Politics

Nations: Your country, Our country, or The country?

A North Korean missile unit takes part in a military parade in Pyongyang

One of the first and foremost forms of propaganda implemented on the innocent and diffused through the populace at large is that of nationalism. At first glance it would appear admirable having an attachment to your country and the people who live in it but often this is merely a facade. The idea of favoring people you haven’t met in your own country over others in countries you have never been is decidedly irrational. Furthermore, when we look at the usual apprehension we have against strangers in our everyday interaction it would appear nationalism is manifested  in little more than intellectually bankrupt bumper stickers and cheap political rhetoric used to keep people beholden to the rulers of their geopolitical territory.

The young are besieged early by these value systems regardless of where they live. Every nation conducts what could be called governmental alignment training at an early age.  Pledges of allegiance, national anthems, and deification of founding figures in country lore are all almost omnipresent elements of developed nations. While there can be said to be good acts that stem from feelings of patriotism and nationalism the dilemma lay in the fragmentation of the greater human community by geopolitical boundaries. Some nations disallow departure from their borders by their own people, as is they were exclusive property of their sovereign state.  Others refuse to let others in with a show of implicit xenophobia and ethnocentrism.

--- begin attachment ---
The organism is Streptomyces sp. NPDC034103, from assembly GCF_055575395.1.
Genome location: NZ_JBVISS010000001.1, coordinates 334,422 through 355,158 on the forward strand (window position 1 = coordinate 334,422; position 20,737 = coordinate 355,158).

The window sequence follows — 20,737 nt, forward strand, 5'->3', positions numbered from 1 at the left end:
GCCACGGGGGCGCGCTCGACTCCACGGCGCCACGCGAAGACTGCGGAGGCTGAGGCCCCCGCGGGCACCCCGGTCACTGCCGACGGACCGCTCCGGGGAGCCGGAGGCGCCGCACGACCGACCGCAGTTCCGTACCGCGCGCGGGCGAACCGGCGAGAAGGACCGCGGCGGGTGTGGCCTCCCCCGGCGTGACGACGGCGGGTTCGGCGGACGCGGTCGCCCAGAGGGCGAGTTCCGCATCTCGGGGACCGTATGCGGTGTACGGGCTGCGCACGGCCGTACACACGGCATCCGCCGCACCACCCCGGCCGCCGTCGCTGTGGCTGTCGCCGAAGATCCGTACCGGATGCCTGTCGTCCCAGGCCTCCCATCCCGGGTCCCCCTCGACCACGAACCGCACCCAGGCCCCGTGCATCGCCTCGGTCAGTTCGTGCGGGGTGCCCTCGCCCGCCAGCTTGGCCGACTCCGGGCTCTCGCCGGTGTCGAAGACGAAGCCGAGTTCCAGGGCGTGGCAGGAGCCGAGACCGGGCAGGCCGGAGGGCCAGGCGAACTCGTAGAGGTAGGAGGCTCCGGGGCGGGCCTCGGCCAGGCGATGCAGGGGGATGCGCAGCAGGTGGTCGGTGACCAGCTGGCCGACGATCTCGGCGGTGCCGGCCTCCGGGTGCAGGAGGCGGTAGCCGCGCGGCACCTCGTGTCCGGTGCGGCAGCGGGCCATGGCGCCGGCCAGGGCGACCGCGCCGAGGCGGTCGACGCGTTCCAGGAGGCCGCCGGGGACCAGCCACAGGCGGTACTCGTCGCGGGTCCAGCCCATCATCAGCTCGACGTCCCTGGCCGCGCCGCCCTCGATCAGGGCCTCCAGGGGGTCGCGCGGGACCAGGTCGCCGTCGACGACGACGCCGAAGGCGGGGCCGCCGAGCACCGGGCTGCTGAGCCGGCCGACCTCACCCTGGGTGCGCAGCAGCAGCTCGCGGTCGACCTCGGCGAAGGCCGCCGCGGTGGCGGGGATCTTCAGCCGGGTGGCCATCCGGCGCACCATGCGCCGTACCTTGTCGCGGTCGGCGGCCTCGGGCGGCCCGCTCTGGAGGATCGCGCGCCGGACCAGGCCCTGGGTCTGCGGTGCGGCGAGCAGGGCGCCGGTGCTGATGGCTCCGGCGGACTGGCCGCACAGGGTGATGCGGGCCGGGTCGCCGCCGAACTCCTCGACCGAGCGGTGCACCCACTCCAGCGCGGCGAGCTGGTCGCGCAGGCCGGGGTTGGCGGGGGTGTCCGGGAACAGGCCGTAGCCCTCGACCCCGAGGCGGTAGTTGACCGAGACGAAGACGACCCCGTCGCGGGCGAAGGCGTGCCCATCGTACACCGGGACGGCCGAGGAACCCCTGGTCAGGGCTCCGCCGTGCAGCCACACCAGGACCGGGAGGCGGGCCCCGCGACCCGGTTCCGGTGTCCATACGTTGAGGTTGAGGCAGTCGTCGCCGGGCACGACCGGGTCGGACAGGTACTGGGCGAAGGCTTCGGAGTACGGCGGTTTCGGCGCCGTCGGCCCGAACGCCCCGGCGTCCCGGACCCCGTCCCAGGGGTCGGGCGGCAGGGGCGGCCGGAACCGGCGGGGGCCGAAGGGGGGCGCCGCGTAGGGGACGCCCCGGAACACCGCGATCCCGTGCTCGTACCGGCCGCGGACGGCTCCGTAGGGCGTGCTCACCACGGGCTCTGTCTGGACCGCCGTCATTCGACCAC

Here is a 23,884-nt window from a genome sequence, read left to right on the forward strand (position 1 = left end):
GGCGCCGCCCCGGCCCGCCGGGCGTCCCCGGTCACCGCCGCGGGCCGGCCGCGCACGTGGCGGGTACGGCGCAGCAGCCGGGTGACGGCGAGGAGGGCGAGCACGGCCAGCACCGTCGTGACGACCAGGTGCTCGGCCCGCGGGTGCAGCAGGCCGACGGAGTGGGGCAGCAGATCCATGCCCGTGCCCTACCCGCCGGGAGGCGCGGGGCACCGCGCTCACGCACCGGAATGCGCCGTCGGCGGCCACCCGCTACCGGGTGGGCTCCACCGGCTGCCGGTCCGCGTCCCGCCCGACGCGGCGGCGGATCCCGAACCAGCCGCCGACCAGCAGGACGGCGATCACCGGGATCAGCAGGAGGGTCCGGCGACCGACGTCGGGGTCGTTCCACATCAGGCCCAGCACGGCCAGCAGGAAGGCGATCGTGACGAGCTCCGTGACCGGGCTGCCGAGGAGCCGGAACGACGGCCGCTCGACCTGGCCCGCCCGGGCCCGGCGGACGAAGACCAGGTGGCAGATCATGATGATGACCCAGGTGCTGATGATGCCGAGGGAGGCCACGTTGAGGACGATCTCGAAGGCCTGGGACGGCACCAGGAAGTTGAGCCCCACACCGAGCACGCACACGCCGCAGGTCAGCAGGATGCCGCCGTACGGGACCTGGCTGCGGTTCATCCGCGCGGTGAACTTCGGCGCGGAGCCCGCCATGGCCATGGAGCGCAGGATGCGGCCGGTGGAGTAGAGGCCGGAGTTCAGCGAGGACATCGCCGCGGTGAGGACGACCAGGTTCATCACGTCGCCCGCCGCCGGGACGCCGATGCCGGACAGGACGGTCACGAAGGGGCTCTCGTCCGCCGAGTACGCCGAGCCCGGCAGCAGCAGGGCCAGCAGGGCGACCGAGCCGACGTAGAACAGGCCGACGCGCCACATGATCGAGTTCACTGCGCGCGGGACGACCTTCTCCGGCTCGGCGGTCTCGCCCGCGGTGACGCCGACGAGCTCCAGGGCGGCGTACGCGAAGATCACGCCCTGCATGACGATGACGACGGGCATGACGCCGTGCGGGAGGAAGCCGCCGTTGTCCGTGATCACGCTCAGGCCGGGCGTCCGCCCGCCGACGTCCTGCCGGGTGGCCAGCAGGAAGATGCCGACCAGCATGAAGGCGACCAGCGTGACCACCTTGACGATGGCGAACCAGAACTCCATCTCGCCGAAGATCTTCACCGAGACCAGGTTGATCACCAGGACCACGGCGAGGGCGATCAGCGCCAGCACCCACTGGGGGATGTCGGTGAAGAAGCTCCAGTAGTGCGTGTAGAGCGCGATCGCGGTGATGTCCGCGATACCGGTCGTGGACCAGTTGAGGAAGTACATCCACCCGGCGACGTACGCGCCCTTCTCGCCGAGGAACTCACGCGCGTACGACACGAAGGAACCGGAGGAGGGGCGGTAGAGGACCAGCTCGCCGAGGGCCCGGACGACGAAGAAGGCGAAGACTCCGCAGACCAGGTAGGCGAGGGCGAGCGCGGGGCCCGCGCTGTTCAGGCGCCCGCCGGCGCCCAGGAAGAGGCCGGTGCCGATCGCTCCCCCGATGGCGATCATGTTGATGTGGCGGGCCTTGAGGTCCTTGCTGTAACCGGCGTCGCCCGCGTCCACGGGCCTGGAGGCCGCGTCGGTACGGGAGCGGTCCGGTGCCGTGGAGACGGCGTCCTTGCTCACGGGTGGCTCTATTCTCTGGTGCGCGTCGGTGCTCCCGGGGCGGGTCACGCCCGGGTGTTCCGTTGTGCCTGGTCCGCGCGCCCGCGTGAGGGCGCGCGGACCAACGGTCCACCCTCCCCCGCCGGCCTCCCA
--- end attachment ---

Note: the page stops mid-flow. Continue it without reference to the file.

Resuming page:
It is important to distinguish governmental artifacts from cultural artifacts. This is not to say that politics do not alter culture because indeed they do but loyalty to a state is erroneous if carried out through pride in specific food, consumer goods, or customs. The government is unconcerned with culture, it is concerned with the maintenance and expansion of its powers. As has always been the case of government, order and domination are its prime directives and these are easier to achieve when you can create an affinity for government through an affinity for culture. Make no mistake, the government is not hot dogs on a grill, upside down ketchup bottles, muscle cars, cheap beer, semi-automatic rifles, trucks, blockbuster movies, flags, or a set of colors; it is the government.

A poignant manifestation of the dichotomy between people and government is organized warfare. Only an institution more concerned with itself than its people could offer them up as geopolitical sacrificial lambs for its own international interests. All around the world soldiers from all nations, from all gods, and from all anthems are training and marching in preparation for the destruction of the others’ soldiers in the name of their country. Sadly, many of these courageous men are acting on genuine feelings of service and concern for others, it is the bastardization of these feelings by those who regiment them that undermines what may have been a great purpose. Soldiers are acting with faith in their leaders, leaders are acting with faith in the misdirection, indoctrination, and exploitation of their followers.

Should we ask instead, not what you can do for your country or its people, but what you can do for all people?

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